First Presbyterian Church of Blackwood
21 E. Church Street
Blackwood, NJ 08012
Sermon Notes (Sunday, April 25, 2021)
Rev. Dr. Mouris A. Yousef, Pastor
“The Forty Days before Ascension!”
I have always been fascinated by and curious about the forty days between Christ’s resurrection and His ascension to heaven. What was Jesus doing during these forty days? What did Jesus talk about? Did he talk about the weather, sports, the latest gossip from Rome? What did He teach His disciples? Did He emphasize certain things during this forty-day period?
You may be interested to know that Acts 1:3 is the only place that tells us that the period between the Resurrection and the Ascension was precisely 40 days. For 33 years Jesus of Nazareth has made the earth His home. Now the time draws near to leave. We’re beyond the cross, past the suffering, the torture, the mocking, and even beyond the resurrection. We’re in that mysterious forty-day period that we would like to know more about.
In order to get a glimpse of what Jesus did during these forty days, we will be turning to Luke 1:1-3, a key Scripture passage that sheds some light on the time between resurrection and ascension. As you know, Luke wrote two books in the New Testament: the gospel of Luke and the book of Acts. Luke addresses both books to unidentified reader called “Theophilus.” “Theophilus θεόφιλος” is a Greek name that means “friend of God,” or “beloved of God.” This could easily represent the actual name of an individual or perhaps referring to the Christian community as a community of those who have been loved by God.
During the forty-day period between Christ’s resurrection and ascension, Luke tells us Christ no longer speaks to thousands but now to only a few. To them is entrusted the responsibility to take the message around the world. To them is given the Gospel–the good news–the best news in history. Soon enough the incredible burden will fall on their shoulders alone. If they fail, the Christian movement will disappear before it ever begins. In human terms the future of the gospel is in their hands.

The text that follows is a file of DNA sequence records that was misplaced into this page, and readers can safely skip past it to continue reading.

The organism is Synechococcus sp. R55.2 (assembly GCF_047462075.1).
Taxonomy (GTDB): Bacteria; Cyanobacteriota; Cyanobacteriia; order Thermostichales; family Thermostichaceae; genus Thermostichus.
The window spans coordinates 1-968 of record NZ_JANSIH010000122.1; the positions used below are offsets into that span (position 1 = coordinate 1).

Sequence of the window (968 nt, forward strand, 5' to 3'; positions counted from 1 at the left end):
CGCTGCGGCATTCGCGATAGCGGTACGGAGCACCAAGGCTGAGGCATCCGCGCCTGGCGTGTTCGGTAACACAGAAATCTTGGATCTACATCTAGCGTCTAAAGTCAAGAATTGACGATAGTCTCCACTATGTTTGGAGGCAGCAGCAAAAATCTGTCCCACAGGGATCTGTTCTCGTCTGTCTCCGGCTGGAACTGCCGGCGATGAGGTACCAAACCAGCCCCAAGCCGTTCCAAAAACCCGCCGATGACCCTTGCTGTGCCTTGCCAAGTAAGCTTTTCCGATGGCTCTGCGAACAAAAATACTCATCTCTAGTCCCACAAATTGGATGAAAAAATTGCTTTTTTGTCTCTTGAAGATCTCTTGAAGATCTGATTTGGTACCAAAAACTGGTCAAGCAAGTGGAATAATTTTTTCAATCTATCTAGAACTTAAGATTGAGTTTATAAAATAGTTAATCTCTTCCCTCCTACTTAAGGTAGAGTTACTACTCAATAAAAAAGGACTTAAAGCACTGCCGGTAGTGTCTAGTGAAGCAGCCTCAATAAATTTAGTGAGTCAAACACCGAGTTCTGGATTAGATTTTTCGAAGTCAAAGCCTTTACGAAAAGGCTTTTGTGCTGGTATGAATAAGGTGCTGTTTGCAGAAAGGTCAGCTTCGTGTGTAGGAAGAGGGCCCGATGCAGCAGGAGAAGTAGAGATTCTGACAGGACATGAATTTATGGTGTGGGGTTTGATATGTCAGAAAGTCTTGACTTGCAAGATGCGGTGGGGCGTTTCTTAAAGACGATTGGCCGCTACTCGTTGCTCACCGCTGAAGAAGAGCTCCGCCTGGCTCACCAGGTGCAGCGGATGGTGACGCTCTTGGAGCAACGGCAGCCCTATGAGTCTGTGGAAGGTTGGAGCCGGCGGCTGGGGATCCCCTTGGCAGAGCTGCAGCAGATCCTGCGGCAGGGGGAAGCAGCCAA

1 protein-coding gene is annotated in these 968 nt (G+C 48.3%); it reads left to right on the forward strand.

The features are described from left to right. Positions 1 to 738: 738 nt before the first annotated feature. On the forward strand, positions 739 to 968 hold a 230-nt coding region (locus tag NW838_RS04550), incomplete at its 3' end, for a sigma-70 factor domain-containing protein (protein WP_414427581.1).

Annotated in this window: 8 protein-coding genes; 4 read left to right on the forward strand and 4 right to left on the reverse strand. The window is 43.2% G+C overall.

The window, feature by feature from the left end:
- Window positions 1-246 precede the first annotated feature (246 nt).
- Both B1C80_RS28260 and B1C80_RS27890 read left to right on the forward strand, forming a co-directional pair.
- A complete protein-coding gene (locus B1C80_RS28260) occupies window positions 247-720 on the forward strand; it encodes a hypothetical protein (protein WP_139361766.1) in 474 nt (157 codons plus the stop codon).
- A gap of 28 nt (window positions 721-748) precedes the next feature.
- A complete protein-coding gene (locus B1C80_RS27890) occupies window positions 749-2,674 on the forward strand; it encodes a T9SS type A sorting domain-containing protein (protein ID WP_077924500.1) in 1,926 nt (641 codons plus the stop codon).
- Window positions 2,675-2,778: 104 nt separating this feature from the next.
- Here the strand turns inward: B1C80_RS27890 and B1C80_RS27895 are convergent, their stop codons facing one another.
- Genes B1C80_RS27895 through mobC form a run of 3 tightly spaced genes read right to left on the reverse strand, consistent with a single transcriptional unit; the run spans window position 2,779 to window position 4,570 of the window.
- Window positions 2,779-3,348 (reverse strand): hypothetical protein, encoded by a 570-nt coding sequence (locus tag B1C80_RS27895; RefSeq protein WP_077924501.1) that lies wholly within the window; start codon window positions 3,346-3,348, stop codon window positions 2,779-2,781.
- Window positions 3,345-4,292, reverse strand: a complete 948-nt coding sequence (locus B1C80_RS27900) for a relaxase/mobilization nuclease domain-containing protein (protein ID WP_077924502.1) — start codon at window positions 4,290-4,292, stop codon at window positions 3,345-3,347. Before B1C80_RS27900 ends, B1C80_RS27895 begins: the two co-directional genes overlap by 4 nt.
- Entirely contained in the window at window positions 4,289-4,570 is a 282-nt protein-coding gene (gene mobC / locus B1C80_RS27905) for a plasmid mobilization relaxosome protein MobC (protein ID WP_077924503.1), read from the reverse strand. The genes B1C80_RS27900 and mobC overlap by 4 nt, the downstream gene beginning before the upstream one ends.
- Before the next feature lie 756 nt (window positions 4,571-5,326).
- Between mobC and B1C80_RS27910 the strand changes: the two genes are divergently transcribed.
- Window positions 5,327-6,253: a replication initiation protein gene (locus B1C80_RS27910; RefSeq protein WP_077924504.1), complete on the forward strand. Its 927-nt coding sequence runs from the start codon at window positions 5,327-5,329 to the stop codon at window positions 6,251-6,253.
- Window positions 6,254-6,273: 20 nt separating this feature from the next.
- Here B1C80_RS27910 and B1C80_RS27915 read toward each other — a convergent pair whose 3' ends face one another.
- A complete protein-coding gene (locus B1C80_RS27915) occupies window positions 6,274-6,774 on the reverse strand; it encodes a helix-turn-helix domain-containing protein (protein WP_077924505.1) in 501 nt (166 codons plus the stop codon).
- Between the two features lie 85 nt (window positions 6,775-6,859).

During the 40 days between the resurrection and His ascension into heaven, Jesus accomplished two important goals: He proved that he was alive. He prepared them for the future. We may sum the lessons from those days in two simple statements.
First: Jesus Christ is Really AliveLuke wrote to Theophilus these words in Acts 1:1-3, “1 In the first book, Theophilus, I wrote about all that Jesus did and taught from the beginning 2 until the day when he was taken up to heaven, after giving instructions through the Holy Spirit to the apostles whom he had chosen. 3 After his suffering he presented himself alive to them by many convincing proofs, appearing to them during forty days and speaking about the kingdom of God.”
After his suffering Jesus presented himself alive to His disciples by many convincing proofs. The phrase “convincing proofs” comes from a Greek word found only in Acts 1:3. This word means to present a case so logically compelling that it may be considered as completely proved. In a court of law this word referred to an argument so overwhelming that no other conclusion could possibly be considered.